Be consistent with your clinical waste audits. The possibility of these instances can be avoided or at least minimized. Using digital checklists also saves healthcare administrators time in organizing the audit results since data is stored in a single place and can be filtered by date, department, branch, etc.

Clinical Waste Audit Checklist

Compare the performance of the healthcare facility’s waste management system against set standards. Ensure that staff are recording and segregating waste. Conduct a facility walkthrough and take photos of non-compliant items or areas. Provide comments or suggestions on waste management procedures that need clarification. Preview a sample report for more information.

Hospital Waste Management Checklist

Enforce waste management procedures within your healthcare facility using this hospital waste management checklist. Customize it to fit the color-coding system of the healthcare facility. Check if clinical waste bins are appropriately displayed, secured, and labeled. Inspect the condition of recyclable waste. Attach photos as evidence for formal audits.

Hazardous Waste Management System

Hazardous waste management was a key factor in the formation of the Resource Conservation and Recovery Act (RCRA). Hazardous waste is defined by the EPA as waste that is potentially harmful to human health or the environment. However, hazardous waste is only subject to RCRA Subtitle C regulation if it is:

  • a solid waste
  • not excluded from the definition of solid waste
  • not excluded from the definition of hazardous waste
  • specifically listed as a known hazardous waste; OR
  • meets the characteristics of a hazardous waste; and
  • not delisted

Listed hazardous wastes are either from common manufacturing and industrial processes (F-list), specific sectors of industry and manufacturing (K-list), or discarded commercial chemical products (P and U lists). Characteristics of a hazardous waste are ignitability, corrosivity, reactivity, and toxicity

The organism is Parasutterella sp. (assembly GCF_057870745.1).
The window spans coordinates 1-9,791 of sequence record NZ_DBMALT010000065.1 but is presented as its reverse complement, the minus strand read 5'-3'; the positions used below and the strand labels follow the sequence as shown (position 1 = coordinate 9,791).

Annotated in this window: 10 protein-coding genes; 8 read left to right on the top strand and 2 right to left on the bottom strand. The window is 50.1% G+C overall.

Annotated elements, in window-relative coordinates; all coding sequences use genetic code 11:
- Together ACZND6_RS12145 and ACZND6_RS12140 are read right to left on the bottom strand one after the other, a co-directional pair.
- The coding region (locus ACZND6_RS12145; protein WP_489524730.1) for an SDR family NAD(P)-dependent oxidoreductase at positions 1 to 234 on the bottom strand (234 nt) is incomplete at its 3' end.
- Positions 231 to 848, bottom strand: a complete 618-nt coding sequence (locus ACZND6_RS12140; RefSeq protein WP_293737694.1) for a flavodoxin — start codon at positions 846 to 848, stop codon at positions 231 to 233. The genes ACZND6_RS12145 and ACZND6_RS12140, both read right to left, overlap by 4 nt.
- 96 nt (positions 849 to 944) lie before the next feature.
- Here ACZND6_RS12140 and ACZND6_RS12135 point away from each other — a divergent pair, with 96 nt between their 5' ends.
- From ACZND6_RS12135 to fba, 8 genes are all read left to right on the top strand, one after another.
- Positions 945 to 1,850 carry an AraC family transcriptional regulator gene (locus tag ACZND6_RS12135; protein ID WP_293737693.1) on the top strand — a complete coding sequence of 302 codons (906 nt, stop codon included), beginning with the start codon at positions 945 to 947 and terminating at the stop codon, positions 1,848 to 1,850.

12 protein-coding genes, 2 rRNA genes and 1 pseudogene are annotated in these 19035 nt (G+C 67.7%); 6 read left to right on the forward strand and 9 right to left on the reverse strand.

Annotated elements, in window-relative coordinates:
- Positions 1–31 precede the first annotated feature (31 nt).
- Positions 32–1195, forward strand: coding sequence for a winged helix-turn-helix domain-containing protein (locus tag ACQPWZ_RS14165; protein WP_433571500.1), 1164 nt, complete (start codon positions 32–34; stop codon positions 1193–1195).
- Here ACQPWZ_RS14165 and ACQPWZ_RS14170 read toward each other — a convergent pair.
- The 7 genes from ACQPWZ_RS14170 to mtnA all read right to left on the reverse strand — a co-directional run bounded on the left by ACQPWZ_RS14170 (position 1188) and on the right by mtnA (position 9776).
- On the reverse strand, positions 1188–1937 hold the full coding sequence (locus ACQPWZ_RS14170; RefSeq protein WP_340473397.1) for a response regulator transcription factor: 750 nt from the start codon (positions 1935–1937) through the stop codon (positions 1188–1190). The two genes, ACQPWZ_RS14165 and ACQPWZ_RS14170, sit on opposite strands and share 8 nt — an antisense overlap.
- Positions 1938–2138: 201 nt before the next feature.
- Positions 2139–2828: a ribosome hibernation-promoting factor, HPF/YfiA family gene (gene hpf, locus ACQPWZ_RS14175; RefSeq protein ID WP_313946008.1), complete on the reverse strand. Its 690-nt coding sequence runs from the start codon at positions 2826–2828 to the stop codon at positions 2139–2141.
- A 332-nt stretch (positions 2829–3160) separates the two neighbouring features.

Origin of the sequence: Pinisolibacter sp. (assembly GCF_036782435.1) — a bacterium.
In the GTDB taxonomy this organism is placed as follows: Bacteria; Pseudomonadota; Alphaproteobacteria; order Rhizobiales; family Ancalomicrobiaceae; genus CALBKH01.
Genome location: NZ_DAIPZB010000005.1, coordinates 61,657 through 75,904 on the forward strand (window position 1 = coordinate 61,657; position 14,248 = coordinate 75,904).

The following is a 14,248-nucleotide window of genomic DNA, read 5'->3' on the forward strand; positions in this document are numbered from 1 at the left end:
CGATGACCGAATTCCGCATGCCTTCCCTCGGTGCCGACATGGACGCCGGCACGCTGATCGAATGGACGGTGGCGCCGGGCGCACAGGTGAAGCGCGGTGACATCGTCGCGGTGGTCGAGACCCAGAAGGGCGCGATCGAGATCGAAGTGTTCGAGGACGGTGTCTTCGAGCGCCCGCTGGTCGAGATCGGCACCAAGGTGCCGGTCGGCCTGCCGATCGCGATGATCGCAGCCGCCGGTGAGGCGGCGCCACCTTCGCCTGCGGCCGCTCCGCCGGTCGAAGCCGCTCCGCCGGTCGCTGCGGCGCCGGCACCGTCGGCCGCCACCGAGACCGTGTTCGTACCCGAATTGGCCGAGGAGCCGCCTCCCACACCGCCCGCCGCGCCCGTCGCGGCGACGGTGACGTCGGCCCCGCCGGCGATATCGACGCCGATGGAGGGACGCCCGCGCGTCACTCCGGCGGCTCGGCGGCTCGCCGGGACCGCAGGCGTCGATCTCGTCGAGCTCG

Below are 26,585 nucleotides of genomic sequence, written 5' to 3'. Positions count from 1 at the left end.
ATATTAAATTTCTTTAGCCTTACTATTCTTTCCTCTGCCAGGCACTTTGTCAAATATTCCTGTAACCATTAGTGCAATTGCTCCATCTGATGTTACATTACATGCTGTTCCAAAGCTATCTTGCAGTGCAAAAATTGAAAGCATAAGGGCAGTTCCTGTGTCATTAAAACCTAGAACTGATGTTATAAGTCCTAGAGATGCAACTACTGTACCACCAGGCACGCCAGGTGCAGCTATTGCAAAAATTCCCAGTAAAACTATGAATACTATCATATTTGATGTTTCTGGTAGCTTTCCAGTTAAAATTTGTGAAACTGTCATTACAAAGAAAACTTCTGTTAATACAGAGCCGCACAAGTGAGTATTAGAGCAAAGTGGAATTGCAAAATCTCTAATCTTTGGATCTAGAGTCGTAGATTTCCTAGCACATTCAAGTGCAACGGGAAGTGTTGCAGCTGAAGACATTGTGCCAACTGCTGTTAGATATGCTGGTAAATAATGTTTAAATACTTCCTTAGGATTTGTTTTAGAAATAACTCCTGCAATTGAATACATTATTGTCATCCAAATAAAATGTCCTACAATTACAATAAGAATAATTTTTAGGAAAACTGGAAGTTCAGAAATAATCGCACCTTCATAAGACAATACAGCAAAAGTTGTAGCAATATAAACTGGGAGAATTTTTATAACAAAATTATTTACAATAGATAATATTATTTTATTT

Why Is It Important?

Hazardous waste audits are encouraged and incentivized by the EPA. While the original audit policy was published in 1986, the 1995 audit policy further expanded it by stating that the EPA will not seek gravity-based penalties or recommend criminal charges for violations discovered through audits or a waste management system. However, such violations must be promptly disclosed and corrected. 

EPA has also released a set of audit protocols to guide the degree and quality of evaluation essential to an audit. Each audit protocol contains a checklist that matches regulatory requirements and specifies what should be evaluated during the audit. 

Hazardous Waste Audit Checklists

Recommended by the EPA, hazardous waste audit checklists are also helpful tools for businesses to use in identifying gaps in their waste management system. Using digital checklists to conduct hazardous waste audits can also prevent unintended exposure to these harmful substances. Additionally, digital hazardous waste audit checklists are more convenient than paper checklists, which require manually entering data and typing up reports.